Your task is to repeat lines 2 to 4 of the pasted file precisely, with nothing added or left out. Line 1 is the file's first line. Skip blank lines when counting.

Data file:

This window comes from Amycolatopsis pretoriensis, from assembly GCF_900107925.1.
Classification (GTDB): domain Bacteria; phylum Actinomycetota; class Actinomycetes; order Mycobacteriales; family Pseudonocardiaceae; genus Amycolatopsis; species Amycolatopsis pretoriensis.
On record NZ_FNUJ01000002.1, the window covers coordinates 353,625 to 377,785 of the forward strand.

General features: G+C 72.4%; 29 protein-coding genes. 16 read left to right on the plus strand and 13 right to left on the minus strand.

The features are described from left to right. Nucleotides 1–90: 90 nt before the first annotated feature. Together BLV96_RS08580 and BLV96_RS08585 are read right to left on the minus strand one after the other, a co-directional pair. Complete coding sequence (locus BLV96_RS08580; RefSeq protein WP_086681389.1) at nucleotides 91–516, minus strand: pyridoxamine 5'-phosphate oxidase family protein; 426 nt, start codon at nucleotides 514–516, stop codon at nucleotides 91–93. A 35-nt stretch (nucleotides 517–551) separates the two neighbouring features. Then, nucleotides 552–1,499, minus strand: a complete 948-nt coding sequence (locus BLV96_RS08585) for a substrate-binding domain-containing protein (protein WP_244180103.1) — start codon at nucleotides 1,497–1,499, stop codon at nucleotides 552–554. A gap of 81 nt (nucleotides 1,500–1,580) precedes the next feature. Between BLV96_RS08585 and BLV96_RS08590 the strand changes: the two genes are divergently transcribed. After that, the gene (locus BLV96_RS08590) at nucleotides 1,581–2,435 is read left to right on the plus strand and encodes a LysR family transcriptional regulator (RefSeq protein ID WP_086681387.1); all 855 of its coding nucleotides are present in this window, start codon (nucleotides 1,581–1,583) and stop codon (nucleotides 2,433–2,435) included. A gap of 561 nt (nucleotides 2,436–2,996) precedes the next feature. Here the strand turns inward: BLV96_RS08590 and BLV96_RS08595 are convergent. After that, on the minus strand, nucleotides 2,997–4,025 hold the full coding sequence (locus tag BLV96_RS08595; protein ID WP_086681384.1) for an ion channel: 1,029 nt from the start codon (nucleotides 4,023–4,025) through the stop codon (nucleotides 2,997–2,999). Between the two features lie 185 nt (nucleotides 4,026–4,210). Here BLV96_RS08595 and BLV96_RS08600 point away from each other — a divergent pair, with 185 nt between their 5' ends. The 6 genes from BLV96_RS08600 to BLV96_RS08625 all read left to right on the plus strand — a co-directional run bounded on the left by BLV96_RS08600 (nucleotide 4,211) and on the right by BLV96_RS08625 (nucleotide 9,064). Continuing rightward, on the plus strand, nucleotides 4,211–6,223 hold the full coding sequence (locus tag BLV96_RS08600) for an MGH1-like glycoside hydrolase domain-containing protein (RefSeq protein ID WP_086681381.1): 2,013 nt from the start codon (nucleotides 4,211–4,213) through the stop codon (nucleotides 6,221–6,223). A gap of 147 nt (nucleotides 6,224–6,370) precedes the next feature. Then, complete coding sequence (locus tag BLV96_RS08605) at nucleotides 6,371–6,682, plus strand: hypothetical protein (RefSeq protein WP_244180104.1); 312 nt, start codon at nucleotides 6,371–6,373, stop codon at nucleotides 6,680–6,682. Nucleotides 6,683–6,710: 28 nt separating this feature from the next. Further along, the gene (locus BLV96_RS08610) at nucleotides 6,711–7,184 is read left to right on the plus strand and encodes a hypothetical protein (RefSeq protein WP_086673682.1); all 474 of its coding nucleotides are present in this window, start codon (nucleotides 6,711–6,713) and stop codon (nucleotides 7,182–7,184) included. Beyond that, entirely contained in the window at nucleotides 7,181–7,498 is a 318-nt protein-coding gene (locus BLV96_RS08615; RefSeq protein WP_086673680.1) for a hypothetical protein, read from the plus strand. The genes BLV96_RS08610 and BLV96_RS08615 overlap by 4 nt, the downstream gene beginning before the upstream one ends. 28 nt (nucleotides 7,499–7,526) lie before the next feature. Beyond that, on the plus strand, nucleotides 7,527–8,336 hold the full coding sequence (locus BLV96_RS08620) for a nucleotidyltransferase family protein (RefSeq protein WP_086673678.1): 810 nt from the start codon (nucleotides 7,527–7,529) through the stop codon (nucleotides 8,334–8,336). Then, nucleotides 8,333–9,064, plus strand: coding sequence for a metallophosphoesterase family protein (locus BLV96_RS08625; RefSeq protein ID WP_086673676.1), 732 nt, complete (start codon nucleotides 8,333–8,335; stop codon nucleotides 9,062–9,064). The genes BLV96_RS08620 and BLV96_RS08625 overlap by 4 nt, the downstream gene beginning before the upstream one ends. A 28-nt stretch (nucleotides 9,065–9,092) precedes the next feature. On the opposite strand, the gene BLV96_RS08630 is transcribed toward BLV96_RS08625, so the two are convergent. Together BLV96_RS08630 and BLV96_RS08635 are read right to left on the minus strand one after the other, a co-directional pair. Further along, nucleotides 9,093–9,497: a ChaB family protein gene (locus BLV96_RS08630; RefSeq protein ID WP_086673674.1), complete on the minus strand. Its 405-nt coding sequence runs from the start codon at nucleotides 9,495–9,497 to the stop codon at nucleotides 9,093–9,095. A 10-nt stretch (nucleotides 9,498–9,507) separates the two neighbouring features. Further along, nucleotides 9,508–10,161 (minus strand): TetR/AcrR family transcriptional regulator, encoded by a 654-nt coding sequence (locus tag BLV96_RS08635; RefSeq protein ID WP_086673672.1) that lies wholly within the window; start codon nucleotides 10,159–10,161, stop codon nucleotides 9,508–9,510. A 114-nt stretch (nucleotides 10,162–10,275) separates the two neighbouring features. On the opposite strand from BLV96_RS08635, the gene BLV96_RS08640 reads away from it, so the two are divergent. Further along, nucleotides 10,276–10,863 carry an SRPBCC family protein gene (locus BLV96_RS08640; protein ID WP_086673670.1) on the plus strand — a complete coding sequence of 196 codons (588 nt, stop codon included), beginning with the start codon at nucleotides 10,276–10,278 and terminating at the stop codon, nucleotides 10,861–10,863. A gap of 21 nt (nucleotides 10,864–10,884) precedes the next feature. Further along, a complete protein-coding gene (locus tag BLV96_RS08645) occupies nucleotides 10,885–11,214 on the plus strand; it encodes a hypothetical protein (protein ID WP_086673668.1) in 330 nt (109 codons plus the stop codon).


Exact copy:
Classification (GTDB): domain Bacteria; phylum Actinomycetota; class Actinomycetes; order Mycobacteriales; family Pseudonocardiaceae; genus Amycolatopsis; species Amycolatopsis pretoriensis.
On record NZ_FNUJ01000002.1, the window covers coordinates 353,625 to 377,785 of the forward strand.

General features: G+C 72.4%; 29 protein-coding genes. 16 read left to right on the plus strand and 13 right to left on the minus strand.